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Mark Drakeford, Minister for Health and Social Services

First published:
11 November 2015
Last updated:

This was published under the 2011 to 2016 administration of the Welsh Government


I updated Members on 6 May on the programme of work being taken forward to introduce further reform to the arrangements for paying for social care and support in Wales. This is to make those arrangements fairer and more sustainable than at present. This is a further update.

At that time, I informed Members of the work completed to date. This was in the form of an independent research study undertaken (which identified options for reform) and a report produced by the Paying for Care Stakeholder Advisory Group (which provided its views on these options and on reform more widely). I published both documents at that time.

I also outlined the key related issues which we needed to be clear on to develop our reform given the potential for them to influence materially the nature of that reform. These were the detail of the reform plans proposed in England (and hence what consequential funding may flow to Wales as a result of new funding being provided for this) and the position on further reform of welfare benefits and pensions (given such incomes provide the means by which many people pay for the care and support they receive). Members will be aware that since then the UK Government has announced it is to defer its paying for care reform in England, and confirmation of any consequential funding, until 2020 at the earliest. In addition, we have yet to see confirmation by the UK Government of the detail of the future rollout of welfare reform across the UK.  

The continuation of this situation means that unfortunately I am still not in a position to make informed decisions about reforms I would wish to make to reduce the burden upon citizens in Wales of funding their care and support. Nevertheless, I would not wish our significant advances to date to come to a halt and I have asked my officials to revisit the options for reform identified in our research so that we can explore fully the opportunities to help people pay for care and support. In this context I am pleased to reportwe have moved ahead with implementing an updated financial assessment and charging framework under the Social Services and Well-being (Wales) Act 2014, which I indicated was my intention in my earlier written statement. This will become effective from April next year when the provisions of the Act come into force. It will introduce clear and consistent financial assessment and charging arrangements based, to a large extent, on current arrangements but strengthened in a number of important areas. I am confident the new framework will apply greater consistency and clarity to the financial assessment and charging process and provide a sound base upon which further substantive reform can be introduced. The regulations and code of practice relating to Parts 4 and 5 of the Act to introduce the updated framework were laid before the National Assembly on 3 November and can be accessed at: Document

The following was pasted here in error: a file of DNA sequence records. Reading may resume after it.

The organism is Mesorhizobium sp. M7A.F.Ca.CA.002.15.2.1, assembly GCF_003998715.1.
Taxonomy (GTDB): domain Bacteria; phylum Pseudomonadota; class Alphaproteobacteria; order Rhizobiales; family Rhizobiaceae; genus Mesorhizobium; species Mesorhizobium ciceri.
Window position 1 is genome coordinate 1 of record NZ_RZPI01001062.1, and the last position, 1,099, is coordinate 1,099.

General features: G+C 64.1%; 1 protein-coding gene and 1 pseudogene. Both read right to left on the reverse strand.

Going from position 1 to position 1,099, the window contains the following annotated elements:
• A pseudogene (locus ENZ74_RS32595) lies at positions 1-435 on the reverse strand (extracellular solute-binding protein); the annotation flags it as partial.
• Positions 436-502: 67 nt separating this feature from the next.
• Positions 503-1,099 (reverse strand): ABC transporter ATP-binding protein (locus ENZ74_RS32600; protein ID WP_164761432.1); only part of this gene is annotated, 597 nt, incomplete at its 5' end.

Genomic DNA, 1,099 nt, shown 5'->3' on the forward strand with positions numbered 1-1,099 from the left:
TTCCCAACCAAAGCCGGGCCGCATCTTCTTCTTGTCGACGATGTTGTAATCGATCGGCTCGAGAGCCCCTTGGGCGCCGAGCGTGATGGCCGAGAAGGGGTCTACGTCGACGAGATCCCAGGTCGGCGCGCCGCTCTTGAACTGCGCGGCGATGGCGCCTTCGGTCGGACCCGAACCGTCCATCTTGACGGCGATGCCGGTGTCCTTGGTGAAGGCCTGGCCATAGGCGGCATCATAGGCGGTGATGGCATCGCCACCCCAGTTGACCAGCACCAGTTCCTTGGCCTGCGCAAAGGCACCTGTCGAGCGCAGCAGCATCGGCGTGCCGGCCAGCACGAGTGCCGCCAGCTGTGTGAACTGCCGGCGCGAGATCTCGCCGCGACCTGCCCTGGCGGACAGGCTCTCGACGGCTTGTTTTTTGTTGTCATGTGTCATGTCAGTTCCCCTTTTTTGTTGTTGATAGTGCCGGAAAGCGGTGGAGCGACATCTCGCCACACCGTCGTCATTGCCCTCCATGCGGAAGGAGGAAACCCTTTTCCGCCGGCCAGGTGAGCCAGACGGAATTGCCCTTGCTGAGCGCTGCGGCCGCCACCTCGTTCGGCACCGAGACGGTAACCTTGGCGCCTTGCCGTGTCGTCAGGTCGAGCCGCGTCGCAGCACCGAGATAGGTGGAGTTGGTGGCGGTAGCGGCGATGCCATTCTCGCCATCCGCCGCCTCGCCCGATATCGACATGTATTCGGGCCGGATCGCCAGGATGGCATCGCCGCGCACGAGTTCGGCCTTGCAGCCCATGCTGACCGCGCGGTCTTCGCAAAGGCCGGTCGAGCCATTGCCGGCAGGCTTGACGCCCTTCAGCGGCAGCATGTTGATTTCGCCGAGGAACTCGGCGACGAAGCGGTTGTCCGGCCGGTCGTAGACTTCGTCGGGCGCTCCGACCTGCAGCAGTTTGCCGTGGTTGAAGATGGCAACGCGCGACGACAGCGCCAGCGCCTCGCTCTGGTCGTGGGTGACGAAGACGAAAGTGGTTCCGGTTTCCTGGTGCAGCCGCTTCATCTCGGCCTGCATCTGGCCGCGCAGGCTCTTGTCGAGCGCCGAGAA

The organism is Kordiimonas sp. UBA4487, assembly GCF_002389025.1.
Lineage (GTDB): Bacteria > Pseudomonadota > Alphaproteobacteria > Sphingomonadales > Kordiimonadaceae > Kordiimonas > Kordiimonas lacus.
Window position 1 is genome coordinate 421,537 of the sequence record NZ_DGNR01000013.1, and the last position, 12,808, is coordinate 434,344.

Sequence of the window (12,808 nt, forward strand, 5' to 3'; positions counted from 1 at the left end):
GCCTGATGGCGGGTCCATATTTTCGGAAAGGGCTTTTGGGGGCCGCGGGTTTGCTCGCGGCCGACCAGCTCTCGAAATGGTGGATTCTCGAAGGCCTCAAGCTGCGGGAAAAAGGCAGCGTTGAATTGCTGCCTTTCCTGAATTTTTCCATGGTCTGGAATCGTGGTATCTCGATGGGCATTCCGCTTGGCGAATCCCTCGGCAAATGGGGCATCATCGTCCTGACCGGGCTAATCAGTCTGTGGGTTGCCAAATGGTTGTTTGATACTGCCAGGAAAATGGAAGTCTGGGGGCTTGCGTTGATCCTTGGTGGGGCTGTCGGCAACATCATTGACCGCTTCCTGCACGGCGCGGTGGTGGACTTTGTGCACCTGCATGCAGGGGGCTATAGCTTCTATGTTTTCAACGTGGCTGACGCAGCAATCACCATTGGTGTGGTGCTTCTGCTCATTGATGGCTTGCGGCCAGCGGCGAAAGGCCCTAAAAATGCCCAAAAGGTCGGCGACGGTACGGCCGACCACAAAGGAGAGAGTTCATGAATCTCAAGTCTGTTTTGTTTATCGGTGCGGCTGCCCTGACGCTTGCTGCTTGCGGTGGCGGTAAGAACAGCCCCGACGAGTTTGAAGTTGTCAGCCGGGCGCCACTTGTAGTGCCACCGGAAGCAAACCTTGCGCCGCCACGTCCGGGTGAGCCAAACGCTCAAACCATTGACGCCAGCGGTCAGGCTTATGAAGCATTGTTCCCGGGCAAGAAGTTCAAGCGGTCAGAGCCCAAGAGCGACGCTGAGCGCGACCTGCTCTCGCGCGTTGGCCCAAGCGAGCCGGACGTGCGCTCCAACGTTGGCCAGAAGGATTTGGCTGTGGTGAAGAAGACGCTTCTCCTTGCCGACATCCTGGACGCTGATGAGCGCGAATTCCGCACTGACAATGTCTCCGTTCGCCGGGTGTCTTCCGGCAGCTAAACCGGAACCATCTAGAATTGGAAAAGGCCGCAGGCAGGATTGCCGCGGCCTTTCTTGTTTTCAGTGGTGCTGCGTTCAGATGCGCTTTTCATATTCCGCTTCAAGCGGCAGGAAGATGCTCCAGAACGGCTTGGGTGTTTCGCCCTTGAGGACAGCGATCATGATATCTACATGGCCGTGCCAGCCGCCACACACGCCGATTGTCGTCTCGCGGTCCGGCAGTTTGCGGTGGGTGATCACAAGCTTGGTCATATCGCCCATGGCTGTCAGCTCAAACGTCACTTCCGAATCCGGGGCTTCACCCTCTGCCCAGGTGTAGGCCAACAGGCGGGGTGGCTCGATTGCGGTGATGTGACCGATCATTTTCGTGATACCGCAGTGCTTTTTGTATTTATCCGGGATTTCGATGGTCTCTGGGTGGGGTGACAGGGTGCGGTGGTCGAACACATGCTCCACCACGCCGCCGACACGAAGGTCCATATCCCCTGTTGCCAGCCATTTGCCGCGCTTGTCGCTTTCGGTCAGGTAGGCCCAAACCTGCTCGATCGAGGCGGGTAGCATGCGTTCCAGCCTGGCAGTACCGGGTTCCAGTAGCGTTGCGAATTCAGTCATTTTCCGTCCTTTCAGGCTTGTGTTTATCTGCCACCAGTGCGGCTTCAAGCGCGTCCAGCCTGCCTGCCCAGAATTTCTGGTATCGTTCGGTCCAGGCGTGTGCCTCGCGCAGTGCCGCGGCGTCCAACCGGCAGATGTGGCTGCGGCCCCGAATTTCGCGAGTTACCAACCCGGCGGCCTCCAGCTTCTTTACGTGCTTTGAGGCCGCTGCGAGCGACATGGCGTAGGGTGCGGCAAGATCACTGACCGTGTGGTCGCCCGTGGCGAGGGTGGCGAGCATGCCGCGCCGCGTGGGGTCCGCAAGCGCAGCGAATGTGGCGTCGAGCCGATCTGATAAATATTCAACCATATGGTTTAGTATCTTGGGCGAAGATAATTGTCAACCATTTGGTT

The key elements of the framework include:

  • one set of financial assessment and charging arrangements for non-residential and residential care and support rather than one for each at present; 
  • maintaining the present weekly maximum charge and “buffer” for non-residential care and support, as well as the current capital limit used to determine who pays the full cost of their residential care themselves;  
  • maintaining the current individuals, and forms of care and support, for which a charge cannot be made and introducing a new provision of up to six weeks free reablement to enable a person to maintain or regain their ability to live independently so as to promote the prevention ethos of the Act;
  • introducing more transparency by extending the requirement for all those who receive a charge to receive a statement detailing this and its calculation;
  • introducing a consistent, universal review process to enable a person to query charges made and correct errors; 
  • maintaining deferred payments in residential care to enable those whose property may need to be sold to pay for this to delay its sale until a time more appropriate for them; and by introducing the ability of a local authority to charge a low set rate of interest on the amount deferred. This will help make such arrangements cost neutral to authorities; and, 
  • allowing authorities to recover charges and to create a charge over land where a debt occurs.


In confirming this, I have decided to increase the level of the minimum income amount (currently known as the personal expenses allowance) which care home residents who are supported by a local authority may retain from their income for their own personal expenditure. This will increase from £25.50 per week currently to £26.50 per week. I am also able to confirm that I am increasing the level of the disregard applied to War Disablement Pensions in financial assessments. In 2016-17 injured veterans in receipt of such a pension will receive a disregard of £25 per week of this in any assessment for charging for care and support, rather than £10 per week at present. This follows a campaign by the Royal British Legion to increase this disregard. Depending upon the financial circumstances at the time it is my intention that the level of this disregard will be increased further incrementally over the next Assembly term.

Both of these changes will apply from 6 April next year when the Act, and the regulations made under it, come into force. I hope you find this positive and can assure you that I will continue to give this matter full attention.